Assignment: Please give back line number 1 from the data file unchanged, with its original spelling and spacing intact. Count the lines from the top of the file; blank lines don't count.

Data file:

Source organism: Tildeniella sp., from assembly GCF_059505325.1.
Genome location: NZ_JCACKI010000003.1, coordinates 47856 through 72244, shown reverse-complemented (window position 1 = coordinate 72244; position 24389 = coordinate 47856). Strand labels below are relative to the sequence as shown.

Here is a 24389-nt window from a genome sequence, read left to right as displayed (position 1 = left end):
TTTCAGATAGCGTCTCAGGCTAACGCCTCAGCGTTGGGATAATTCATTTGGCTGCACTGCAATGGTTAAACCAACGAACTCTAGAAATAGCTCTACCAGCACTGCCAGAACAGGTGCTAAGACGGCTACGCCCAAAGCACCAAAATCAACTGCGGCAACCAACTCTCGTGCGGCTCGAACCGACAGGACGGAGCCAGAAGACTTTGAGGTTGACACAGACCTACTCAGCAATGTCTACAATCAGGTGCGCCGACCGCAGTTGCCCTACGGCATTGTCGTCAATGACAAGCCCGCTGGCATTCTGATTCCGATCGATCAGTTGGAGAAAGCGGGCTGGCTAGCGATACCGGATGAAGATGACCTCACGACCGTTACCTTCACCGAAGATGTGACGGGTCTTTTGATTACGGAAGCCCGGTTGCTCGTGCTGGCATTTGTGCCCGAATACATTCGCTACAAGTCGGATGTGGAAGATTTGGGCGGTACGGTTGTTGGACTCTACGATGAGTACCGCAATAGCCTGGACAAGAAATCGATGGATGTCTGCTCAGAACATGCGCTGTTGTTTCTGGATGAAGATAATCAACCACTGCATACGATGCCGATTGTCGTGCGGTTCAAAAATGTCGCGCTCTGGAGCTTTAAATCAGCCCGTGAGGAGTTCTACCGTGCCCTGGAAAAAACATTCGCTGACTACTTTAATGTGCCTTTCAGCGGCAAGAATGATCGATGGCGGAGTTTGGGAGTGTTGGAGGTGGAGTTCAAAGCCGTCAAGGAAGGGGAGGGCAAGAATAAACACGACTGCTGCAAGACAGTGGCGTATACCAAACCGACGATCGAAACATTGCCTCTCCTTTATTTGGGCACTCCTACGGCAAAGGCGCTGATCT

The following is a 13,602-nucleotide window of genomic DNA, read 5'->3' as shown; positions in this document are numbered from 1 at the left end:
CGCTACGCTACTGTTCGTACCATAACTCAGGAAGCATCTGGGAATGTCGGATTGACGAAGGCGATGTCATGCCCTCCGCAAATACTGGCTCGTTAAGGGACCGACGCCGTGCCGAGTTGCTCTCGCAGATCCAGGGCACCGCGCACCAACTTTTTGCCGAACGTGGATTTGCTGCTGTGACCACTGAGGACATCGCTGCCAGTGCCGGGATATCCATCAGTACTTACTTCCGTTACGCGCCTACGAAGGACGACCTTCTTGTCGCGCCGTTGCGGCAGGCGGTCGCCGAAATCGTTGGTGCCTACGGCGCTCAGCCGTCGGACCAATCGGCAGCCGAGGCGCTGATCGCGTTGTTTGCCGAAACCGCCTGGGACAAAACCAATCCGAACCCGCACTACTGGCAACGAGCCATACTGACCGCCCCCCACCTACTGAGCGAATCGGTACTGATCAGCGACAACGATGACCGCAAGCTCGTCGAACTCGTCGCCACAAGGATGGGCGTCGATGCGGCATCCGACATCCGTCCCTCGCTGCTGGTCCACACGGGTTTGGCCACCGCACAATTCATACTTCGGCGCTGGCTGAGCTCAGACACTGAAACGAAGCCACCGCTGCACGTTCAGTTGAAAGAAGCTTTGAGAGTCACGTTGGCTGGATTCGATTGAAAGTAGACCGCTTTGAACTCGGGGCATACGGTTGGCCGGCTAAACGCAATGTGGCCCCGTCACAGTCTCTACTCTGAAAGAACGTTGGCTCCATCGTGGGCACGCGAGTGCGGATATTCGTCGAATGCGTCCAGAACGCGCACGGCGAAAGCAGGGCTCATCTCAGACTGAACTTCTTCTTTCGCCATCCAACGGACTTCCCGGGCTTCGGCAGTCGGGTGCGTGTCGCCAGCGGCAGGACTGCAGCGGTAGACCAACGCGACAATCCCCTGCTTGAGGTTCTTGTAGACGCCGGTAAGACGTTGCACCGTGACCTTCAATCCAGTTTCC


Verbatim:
Source organism: Tildeniella sp., from assembly GCF_059505325.1.